I think we have all heard that we can’t even fail unless we try. In every class we conduct at the NCM Institute, we begin by focusing on accountability, management, and leadership. Right after that, we take a very deep dive into the students’ numbers, either departmentally or in the case of General Managers, the entire dealership’s profitability picture.
Some of them are year-over-year comparisons of new and used vehicle volume per vehicle retail gross profit and total departmental gross profit. We look at personnel productivity in those variable departments like unit sales and gross profit per sales person and unit sales and gross profit per manager. The discussion of F&I is huge because, in many dealerships, the F&I gross profit per vehicle retail is larger than the front-end gross profit per vehicle retail. Of course, we look at expenses in many ways like year-over-year comparisons in personnel expense, advertising expense, floor plan expense, and other selling expenses. We look at inventory aging, especially used vehicle inventory. We look at dollar and unit day’s supply and the all-important inventory turn rate. We begin to track the price-to-sale gap (difference between the advertised internet price and the actual selling price of each used vehicle).
In the Fixed Operations, we look at year-over-year comparisons in mechanical customer pay labor gross, mechanical customer labor gross as a percentage of sales, effective labor rate, the number of customer labor hours, the number of customer repair orders, hours per repair order, parts department gross, and parts gross profit as a percentage of sales. In the Fixed Operation Personnel Productivity, we look at the number of mechanical technicians, labor gross and hours per technician, the number of service advisors, how many technicians per advisor, how much labor gross per advisor, and how much parts gross profit is generated by each one.
We remind our students that in 20 Group meetings, two of the most important metrics that the dealers look at are where the dealership and departments are in relationship to being at 30% net-to-gross and total dealership and departmental gross profit per employee.
What does this have to do with good failure and bad failure?
All we are doing in our deep dive of the numbers is identifying opportunity. And, we usually find a lot of upside opportunity in each dealership we work with. The bad failure I am referring to is not the missed opportunities that we uncover. Bad failure is not really doing anything substantive about it. Or, in many cases with our client-students, it is that they have never been taught or shown the best practice solution to turn the situation around. Bad failure would be learning the best practice way to do their job, and then not successfully holding themselves or their associates accountable to the new and better way of doing things.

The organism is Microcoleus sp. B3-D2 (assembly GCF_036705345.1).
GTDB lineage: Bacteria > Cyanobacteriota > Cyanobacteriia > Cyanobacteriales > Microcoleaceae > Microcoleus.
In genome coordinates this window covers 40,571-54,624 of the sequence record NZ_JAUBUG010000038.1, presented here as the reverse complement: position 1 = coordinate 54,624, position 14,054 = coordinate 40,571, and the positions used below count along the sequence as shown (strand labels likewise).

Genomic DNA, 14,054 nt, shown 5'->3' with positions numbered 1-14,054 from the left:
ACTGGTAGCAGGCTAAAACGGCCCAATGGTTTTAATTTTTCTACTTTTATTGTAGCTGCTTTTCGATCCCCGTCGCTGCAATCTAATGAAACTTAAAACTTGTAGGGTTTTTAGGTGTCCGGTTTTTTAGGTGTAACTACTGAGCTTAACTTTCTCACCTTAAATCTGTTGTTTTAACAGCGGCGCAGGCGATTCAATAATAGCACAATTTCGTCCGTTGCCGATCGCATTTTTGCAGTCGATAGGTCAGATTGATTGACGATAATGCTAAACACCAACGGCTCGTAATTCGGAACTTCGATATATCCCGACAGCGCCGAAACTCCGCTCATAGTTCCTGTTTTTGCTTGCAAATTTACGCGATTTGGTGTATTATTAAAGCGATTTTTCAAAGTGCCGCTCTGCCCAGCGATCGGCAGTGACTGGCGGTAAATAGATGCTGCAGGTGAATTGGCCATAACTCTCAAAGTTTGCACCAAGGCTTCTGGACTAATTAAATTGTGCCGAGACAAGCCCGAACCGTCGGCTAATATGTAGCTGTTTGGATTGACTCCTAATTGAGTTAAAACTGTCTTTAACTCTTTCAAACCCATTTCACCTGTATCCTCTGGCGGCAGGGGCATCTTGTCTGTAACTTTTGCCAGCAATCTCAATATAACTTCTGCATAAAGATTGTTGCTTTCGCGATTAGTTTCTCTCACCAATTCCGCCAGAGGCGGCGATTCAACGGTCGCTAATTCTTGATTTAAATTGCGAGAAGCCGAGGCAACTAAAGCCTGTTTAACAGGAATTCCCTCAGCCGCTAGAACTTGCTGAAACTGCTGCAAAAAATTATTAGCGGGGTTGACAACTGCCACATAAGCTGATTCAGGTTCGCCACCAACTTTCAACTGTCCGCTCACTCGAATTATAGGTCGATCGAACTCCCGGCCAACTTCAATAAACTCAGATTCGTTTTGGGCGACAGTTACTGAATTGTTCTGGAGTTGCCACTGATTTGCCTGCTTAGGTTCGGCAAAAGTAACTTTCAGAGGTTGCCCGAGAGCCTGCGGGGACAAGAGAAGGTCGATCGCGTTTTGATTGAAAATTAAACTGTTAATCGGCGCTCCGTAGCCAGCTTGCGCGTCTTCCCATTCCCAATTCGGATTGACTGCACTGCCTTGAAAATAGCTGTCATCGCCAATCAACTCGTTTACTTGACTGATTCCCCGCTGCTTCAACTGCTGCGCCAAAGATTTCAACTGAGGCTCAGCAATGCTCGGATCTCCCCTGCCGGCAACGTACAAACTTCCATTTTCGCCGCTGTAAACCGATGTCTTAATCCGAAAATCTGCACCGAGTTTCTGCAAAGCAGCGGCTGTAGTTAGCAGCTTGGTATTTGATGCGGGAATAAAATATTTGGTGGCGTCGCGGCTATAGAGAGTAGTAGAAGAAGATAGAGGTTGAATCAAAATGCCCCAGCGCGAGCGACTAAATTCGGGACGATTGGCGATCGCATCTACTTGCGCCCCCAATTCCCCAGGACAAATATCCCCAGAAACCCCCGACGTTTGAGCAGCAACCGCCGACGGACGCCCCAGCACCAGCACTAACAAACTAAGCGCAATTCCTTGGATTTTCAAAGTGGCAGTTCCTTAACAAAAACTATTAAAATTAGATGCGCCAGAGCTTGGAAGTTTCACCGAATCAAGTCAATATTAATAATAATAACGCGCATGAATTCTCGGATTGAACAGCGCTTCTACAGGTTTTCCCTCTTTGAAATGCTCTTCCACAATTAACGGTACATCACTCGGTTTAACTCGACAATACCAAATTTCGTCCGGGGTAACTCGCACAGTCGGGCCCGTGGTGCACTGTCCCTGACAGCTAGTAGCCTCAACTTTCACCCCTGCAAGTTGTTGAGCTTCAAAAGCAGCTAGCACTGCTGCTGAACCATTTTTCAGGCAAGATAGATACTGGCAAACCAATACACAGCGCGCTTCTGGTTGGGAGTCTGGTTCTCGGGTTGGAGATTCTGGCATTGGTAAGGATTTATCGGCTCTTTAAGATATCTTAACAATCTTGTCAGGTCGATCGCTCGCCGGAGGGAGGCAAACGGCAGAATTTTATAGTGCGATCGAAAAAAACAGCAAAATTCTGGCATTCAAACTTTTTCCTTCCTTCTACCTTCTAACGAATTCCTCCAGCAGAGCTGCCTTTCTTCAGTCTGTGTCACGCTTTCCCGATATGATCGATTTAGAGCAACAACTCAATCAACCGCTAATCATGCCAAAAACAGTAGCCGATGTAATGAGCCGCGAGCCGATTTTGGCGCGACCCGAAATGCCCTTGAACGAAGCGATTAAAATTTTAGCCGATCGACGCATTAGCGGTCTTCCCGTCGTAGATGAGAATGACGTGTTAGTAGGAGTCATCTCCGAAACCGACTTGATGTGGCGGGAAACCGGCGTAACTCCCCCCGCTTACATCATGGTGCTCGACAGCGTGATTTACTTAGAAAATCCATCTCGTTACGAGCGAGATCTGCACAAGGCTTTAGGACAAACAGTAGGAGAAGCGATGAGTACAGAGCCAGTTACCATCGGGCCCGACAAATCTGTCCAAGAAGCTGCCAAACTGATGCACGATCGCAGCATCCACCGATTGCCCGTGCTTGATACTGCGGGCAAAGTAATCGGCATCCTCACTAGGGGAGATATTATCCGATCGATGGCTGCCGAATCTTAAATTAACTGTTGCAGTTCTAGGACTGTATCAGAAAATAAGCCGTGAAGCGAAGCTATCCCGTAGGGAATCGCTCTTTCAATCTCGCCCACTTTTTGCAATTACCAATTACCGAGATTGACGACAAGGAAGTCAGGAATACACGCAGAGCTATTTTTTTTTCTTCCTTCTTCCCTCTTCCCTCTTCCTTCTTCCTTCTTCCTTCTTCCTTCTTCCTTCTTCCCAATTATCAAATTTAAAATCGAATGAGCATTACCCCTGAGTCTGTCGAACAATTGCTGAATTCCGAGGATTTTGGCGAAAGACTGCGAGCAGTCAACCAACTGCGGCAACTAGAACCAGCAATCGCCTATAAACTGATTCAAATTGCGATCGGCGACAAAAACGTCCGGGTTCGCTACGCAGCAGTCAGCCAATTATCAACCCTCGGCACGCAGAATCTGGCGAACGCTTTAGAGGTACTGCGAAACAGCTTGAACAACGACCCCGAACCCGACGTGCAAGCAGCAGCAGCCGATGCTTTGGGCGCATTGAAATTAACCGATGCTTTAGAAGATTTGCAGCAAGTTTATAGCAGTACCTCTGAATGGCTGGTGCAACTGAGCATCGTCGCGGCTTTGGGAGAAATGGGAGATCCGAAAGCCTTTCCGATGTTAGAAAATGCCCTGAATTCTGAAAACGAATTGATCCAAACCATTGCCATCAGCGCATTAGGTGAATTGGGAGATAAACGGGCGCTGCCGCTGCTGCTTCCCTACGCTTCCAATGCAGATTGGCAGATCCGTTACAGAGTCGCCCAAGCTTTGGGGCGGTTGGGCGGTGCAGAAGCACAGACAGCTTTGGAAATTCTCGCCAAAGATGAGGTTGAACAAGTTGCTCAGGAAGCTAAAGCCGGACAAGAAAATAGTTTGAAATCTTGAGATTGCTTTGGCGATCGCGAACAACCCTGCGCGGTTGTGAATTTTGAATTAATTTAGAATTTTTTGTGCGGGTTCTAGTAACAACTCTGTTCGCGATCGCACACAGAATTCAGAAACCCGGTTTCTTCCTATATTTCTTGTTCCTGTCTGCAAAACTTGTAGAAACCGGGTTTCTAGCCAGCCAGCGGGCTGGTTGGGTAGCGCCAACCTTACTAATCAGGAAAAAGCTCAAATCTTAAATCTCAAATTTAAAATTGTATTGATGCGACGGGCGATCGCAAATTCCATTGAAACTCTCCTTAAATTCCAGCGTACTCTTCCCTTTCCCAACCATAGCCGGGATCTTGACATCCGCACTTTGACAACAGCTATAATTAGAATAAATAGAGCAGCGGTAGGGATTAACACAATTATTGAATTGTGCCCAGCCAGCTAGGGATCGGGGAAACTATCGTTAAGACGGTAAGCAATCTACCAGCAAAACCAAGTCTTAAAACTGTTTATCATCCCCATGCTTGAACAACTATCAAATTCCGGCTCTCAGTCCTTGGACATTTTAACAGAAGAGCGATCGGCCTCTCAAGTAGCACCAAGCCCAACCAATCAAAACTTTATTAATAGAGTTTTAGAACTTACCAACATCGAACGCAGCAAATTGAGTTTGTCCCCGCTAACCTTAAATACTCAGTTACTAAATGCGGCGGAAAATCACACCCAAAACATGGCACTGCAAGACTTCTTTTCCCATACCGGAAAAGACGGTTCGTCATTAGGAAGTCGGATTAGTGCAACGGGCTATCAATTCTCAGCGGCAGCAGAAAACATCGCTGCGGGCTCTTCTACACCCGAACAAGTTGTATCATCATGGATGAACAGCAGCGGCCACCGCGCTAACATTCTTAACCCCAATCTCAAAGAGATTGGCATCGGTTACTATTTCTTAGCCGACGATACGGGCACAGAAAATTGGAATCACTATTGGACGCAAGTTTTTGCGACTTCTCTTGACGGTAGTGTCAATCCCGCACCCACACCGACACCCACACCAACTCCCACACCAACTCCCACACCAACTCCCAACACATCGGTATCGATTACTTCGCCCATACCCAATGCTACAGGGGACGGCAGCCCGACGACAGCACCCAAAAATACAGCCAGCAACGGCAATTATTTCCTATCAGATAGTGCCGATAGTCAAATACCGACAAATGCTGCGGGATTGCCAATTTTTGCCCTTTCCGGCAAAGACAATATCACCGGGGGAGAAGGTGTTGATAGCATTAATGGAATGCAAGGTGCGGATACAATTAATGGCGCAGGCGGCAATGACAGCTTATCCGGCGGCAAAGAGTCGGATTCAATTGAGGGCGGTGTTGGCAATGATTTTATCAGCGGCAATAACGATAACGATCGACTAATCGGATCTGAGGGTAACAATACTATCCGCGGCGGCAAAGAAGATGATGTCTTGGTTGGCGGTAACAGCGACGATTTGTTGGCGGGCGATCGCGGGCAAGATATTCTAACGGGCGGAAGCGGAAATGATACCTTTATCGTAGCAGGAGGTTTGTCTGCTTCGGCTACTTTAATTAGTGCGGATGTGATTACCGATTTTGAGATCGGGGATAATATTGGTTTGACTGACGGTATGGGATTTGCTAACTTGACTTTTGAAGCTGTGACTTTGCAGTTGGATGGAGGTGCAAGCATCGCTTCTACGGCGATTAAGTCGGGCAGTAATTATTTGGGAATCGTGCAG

For example, a General Manager, General Sales Manager, or Used Vehicle Manager comes to us and they are unprofitable in their used vehicle department, which invariably includes having a huge aging issue. We spend a lot of time examining the root causes of aging (price/valuation, reconditioning, planning). We go through the 30 Used Vehicle World Class Check List to determine a plan of action. The primary takeaway will be to begin conducting the Daily Trade Walk/Stock Walk Process. These help to ideally onboard each used vehicle into the system and manage the aging of each vehicle as it ages, not when it ages. Bad failure is coming back to the dealership and taking all this new information as a quaint suggestion and not doing it. Bad failure is synonymous with the definition of insanity (doing the same things over and over and expecting a better outcome). Good failure is gathering the buy-in necessary to get the team on board (this is not an easy undertaking) by explaining why we are going to do this, and what’s in it for everyone. Good failure is sticking through all the trial and error to ensure the eventual outcome. Good failure is celebrating the little wins along the way. Good failure is doing positive coaching when the slightest amount of process evaporation begins to creep in.
You get the point. Real, substantive change is hard! Good failure is creating the safe place where real change and growth can take place. Having a clearly defined and communicated daily routine where everyone understands the WHY is your starting point.
Good failing to you!